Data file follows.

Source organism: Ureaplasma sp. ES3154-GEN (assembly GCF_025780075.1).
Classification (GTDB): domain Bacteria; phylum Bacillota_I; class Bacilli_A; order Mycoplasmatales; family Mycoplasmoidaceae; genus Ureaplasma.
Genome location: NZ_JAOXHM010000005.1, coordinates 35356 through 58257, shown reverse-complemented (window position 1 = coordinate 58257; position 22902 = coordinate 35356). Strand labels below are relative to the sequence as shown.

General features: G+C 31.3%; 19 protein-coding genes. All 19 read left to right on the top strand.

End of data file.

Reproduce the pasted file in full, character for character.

Source organism: Ureaplasma sp. ES3154-GEN (assembly GCF_025780075.1).
Classification (GTDB): domain Bacteria; phylum Bacillota_I; class Bacilli_A; order Mycoplasmatales; family Mycoplasmoidaceae; genus Ureaplasma.
Genome location: NZ_JAOXHM010000005.1, coordinates 35356 through 58257, shown reverse-complemented (window position 1 = coordinate 58257; position 22902 = coordinate 35356). Strand labels below are relative to the sequence as shown.

General features: G+C 31.3%; 19 protein-coding genes. All 19 read left to right on the top strand.